A Recipe to Celebrate a Royal Jubilee
As the nation looks forward to the Queen’s Platinum Jubilee celebrations to mark her 70 years on the throne, we in the Victorian Kitchen look back at other similar events in this country’s history in order to identify some ‘common ground’.
- George III had a Golden Jubilee on 25th October 1809. Incidentally this date was actually that of his 49th anniversary and the celebrations were to mark the start of his 50th year as monarch. All Jubilees after this date only occur when the regulation number of years has been completed!
- Queen Victoria had two such events – a Golden in 1887 and a Diamond in 1897
- George V was the first monarch to celebrate 25 years with a Silver Jubilee on 6th May 1935
- Queen Elizabeth II has had – Silver 1977, Golden 2002, Diamond 2012 and of course Platinum in this year of 2022
Apart from detailed records for George III’s Jubilee, there are few accounts of how these milestones were celebrated by earlier Kings who had reigned for just as long. The information that does survive shows that these events were all marked with processions, music, church services, lavish banquets and some kind of spectacle . . . . . . sound familiar?!
Our present Queen is now our longest reigning monarch. She surpassed that of her Great, Great Grandmother, Victoria, earlier this year. Both of these ‘doughty ladies’, their reigns and their Jubilees have been fashioned by a ‘modern era’ approach for a more open and accessible monarchy. Therefore, it is most appropriate to look more closely as the two Jubilees of Queen Victoria and to identify where this ‘trend’ began.
Victoria’s Golden Jubilee in 1887 was seen by her Government Ministers as a way of reconnecting her with her subjects. After the death of Prince Albert, her husband, in 1861, Victoria retired from public life and went into a period of deep mourning; she became a virtual recluse. To many people in the country she was only a name and a profile on the reverse side of the coins they used. The Government of the day were very keen that the Monarch should be ‘front and centre’ in the nation’s collective mind but more importantly, also their hearts! This was particularly important at a time when the words republicanism and revolution were being muttered about in other countries. It was felt that the Jubilee was an ideal vehicle to achieve this. All they had to do was ‘sell’ the idea to the Queen herself!
Victoria was eventually ‘persuaded’ to show herself to her people over a two day event on the 20th and 21st June. Following a breakfast at Windsor she travelled by train to Buckingham Palace and from there she went by open carriage through the streets of London to Westminster Abbey for a Thanksgiving Service. After her return, she then carried out a real ‘crowd pleaser’ by appearing on the balcony of Buckingham Palace. Needless to say, the Jubilee was a great success.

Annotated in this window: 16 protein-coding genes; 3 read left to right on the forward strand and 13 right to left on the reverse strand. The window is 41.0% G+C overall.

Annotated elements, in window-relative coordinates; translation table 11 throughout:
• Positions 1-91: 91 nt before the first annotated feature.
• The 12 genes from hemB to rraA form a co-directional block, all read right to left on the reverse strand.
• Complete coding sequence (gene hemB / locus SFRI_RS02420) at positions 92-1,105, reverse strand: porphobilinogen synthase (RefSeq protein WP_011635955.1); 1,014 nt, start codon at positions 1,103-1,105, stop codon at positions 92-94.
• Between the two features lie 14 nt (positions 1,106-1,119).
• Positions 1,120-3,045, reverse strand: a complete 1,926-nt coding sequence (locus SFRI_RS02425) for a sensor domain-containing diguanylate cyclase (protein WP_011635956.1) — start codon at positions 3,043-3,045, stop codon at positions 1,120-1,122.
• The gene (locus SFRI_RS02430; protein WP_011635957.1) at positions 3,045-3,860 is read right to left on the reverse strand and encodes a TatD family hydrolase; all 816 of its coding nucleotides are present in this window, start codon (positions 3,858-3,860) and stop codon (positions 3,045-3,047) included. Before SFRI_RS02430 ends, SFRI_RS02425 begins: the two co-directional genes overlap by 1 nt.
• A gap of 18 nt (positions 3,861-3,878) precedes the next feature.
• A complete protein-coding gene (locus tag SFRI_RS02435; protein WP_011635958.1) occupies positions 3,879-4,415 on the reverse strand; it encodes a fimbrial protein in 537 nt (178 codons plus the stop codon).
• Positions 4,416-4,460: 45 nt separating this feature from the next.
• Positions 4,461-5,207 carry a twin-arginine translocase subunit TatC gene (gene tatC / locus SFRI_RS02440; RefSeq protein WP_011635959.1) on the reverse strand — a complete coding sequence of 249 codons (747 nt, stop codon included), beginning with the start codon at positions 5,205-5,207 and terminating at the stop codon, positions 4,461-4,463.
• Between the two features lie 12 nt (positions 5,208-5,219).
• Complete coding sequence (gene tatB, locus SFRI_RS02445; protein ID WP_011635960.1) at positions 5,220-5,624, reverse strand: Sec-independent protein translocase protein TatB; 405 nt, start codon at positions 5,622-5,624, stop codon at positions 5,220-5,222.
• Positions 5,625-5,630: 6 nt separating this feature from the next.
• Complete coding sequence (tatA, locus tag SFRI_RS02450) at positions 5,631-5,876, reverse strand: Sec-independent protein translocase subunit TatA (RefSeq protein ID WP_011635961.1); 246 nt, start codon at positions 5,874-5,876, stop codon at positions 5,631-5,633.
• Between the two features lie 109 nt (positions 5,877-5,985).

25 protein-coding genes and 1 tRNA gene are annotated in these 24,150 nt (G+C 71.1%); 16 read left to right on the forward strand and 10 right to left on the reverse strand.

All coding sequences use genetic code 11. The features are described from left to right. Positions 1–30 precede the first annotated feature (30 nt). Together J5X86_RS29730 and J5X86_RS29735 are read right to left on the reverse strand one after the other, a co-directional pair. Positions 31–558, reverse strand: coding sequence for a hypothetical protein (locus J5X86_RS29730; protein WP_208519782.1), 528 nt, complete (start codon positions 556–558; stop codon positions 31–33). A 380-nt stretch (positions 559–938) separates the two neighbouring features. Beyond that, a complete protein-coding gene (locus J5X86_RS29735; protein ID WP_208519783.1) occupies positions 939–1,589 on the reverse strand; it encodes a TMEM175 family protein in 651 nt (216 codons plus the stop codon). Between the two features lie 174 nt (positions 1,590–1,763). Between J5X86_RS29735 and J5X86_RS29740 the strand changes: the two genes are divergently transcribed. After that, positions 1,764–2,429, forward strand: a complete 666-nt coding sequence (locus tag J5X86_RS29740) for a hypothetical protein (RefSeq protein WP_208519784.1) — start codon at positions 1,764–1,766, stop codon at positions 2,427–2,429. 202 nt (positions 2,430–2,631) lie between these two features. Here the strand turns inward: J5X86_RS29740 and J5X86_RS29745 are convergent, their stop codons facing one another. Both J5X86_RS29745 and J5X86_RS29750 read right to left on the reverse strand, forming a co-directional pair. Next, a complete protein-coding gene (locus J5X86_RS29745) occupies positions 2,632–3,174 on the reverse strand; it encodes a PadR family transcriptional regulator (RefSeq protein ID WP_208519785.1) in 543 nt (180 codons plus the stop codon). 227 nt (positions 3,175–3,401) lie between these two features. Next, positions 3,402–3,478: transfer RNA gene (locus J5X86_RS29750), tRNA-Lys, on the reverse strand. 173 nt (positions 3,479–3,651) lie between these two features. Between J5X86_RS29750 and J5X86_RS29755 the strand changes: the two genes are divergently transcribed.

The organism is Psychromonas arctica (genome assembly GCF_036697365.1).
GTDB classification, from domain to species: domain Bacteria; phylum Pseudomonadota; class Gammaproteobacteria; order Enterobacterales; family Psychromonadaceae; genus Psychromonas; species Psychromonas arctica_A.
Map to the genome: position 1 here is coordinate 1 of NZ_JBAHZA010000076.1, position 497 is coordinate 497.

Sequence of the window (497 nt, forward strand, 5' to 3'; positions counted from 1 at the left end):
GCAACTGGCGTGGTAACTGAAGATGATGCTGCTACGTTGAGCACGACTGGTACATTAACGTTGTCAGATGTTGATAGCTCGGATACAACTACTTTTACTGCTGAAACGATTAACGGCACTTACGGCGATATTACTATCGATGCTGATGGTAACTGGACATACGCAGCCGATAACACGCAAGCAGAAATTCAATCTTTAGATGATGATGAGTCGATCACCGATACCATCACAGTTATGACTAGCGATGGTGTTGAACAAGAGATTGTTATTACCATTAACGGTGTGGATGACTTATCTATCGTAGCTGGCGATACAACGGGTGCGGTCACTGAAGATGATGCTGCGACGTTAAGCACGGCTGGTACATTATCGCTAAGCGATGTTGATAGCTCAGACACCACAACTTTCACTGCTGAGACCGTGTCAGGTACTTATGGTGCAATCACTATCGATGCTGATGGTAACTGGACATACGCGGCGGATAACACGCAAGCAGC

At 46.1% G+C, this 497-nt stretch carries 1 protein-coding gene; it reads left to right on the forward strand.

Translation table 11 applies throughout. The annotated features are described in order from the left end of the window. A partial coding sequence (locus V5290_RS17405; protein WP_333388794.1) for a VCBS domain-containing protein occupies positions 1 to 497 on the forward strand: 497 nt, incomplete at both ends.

So successful was it in promoting the idea of monarchy, that ten years later an even more spectacular Diamond Jubilee was planned as Victoria had achieved what no monarch before had achieved – 60 years on the throne.
The day began for Victoria when she again took part in a parade of carriages from Buckingham Palace to St Paul’s Cathedral for a Service of Thanksgiving. Unfortunately, as she suffered from severe arthritis, she was unable to leave her carriage and climb the steps into the church, so she remained seated and the clergy came to her and conducted a short service outside the building!
This Diamond Jubilee was really the very first one which had an impact on the lives of ordinary people across the whole country. Thousands of poor people in London and Manchester had a street feast laid on for them and Thomas Lipton (a Grocer) distributed free ale and tobacco to those who attended the feasts. By the way, these were not street parties as we know them today. They only became a feature of Jubilees after the First World War.
The pubs stayed open until 2.30am . . . . . the Temperance Movement were ‘not amused’.
A chain of beacons was lit across the whole of the United Kingdom and on a much more local level . . . .
Nottingham was awarded City Charter Status as part of these two week celebrations.
The Queen herself recorded a first when she sent an electronic message to all the countries of the Empire.
Another first for this Jubilee was the idea of a ‘Royal Recipe’ which ordinary people could cook for themselves in their own home as part of their own family celebrations to mark this event. This recipe was published in many of the local papers before the event and it was seen as yet another way of uniting the country at this time.
Some families would of course have the necessary funds and the equipment to make these themselves but for many they would not. However bakers made these to sell in their shops prior to the event and enterprising small shopkeepers enlisted the baking skills of wives and daughters to make these for their customers. In this way all might have the opportunity to share the day in some seemingly ‘Royal’ way.